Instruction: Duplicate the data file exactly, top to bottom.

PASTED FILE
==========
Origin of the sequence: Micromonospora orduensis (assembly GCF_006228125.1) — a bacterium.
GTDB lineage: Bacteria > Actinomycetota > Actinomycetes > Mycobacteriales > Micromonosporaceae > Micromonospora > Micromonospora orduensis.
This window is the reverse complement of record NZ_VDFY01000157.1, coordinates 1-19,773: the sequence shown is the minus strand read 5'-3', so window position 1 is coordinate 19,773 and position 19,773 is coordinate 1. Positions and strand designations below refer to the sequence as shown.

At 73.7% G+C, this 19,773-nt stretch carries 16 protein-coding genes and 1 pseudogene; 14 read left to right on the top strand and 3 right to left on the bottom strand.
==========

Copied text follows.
Origin of the sequence: Micromonospora orduensis (assembly GCF_006228125.1) — a bacterium.
GTDB lineage: Bacteria > Actinomycetota > Actinomycetes > Mycobacteriales > Micromonosporaceae > Micromonospora > Micromonospora orduensis.
This window is the reverse complement of record NZ_VDFY01000157.1, coordinates 1-19,773: the sequence shown is the minus strand read 5'-3', so window position 1 is coordinate 19,773 and position 19,773 is coordinate 1. Positions and strand designations below refer to the sequence as shown.

At 73.7% G+C, this 19,773-nt stretch carries 16 protein-coding genes and 1 pseudogene; 14 read left to right on the top strand and 3 right to left on the bottom strand.